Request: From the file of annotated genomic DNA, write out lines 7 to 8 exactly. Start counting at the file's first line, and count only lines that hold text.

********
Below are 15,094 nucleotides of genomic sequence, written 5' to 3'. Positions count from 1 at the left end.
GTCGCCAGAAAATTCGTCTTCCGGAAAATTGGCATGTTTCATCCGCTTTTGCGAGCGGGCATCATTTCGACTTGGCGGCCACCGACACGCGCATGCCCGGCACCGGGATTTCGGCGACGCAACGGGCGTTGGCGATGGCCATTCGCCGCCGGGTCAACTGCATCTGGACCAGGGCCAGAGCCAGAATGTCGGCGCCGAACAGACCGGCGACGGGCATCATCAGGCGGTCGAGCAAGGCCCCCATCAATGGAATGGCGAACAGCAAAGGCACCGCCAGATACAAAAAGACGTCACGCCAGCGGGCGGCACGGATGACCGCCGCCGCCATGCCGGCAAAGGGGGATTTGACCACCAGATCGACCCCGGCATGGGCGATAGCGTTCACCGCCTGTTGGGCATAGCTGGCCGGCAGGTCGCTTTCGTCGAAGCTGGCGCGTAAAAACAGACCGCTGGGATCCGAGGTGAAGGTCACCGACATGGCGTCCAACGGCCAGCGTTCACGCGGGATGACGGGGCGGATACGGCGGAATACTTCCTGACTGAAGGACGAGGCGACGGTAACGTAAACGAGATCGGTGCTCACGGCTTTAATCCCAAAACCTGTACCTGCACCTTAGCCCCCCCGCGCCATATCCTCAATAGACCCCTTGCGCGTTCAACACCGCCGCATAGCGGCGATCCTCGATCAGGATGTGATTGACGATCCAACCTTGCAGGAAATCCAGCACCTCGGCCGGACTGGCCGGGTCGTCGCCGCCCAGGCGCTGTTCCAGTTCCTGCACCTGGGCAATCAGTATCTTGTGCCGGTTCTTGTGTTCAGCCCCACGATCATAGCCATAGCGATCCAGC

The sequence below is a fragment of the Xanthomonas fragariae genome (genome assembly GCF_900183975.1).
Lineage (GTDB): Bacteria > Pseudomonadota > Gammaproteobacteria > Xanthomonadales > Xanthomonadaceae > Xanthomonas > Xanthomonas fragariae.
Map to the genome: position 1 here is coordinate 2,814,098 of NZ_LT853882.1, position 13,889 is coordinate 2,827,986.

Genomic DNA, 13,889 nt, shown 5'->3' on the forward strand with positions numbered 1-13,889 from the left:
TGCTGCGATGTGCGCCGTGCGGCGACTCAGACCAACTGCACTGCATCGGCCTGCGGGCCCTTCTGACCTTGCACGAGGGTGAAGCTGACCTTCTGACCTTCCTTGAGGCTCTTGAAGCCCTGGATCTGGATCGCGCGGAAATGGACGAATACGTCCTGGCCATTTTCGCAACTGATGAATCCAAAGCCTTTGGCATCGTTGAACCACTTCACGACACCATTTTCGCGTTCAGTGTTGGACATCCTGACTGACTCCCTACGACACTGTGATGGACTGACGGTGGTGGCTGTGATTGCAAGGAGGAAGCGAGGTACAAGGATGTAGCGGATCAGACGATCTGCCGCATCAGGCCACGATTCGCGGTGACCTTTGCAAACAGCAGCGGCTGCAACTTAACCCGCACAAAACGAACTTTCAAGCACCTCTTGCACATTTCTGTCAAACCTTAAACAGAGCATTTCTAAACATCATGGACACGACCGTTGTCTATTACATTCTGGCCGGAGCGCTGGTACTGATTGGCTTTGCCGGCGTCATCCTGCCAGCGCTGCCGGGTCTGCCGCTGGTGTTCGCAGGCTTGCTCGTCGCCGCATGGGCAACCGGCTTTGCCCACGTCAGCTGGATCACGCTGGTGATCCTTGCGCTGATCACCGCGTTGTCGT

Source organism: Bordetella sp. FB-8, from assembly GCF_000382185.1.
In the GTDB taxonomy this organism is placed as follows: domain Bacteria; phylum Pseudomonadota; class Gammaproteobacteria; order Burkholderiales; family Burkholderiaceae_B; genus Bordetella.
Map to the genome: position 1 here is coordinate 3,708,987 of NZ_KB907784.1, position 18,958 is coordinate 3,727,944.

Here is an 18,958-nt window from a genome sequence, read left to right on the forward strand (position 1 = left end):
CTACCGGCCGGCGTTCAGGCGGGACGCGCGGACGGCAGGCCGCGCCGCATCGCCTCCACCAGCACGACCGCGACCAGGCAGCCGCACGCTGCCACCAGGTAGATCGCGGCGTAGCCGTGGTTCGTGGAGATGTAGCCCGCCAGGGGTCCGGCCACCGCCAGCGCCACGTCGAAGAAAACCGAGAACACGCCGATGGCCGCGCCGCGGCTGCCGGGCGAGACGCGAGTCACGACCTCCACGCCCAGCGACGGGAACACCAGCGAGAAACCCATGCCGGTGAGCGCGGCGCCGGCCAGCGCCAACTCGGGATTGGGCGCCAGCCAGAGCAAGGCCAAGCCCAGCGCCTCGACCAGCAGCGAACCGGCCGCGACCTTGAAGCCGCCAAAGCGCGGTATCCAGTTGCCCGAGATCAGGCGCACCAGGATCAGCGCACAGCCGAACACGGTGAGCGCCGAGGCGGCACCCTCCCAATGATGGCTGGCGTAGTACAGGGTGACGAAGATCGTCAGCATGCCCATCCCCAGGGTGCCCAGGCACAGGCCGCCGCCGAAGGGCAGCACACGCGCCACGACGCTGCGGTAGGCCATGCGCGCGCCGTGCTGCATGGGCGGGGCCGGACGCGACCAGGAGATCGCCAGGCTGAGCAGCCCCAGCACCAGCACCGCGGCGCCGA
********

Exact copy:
TGCTGCGATGTGCGCCGTGCGGCGACTCAGACCAACTGCACTGCATCGGCCTGCGGGCCCTTCTGACCTTGCACGAGGGTGAAGCTGACCTTCTGACCTTCCTTGAGGCTCTTGAAGCCCTGGATCTGGATCGCGCGGAAATGGACGAATACGTCCTGGCCATTTTCGCAACTGATGAATCCAAAGCCTTTGGCATCGTTGAACCACTTCACGACACCATTTTCGCGTTCAGTGTTGGACATCCTGACTGACTCCCTACGACACTGTGATGGACTGACGGTGGTGGCTGTGATTGCAAGGAGGAAGCGAGGTACAAGGATGTAGCGGATCAGACGATCTGCCGCATCAGGCCACGATTCGCGGTGACCTTTGCAAACAGCAGCGGCTGCAACTTAACCCGCACAAAACGAACTTTCAAGCACCTCTTGCACATTTCTGTCAAACCTTAAACAGAGCATTTCTAAACATCATGGACACGACCGTTGTCTATTACATTCTGGCCGGAGCGCTGGTACTGATTGGCTTTGCCGGCGTCATCCTGCCAGCGCTGCCGGGTCTGCCGCTGGTGTTCGCAGGCTTGCTCGTCGCCGCATGGGCAACCGGCTTTGCCCACGTCAGCTGGATCACGCTGGTGATCCTTGCGCTGATCACCGCGTTGTCGT

Source organism: Bordetella sp. FB-8, from assembly GCF_000382185.1.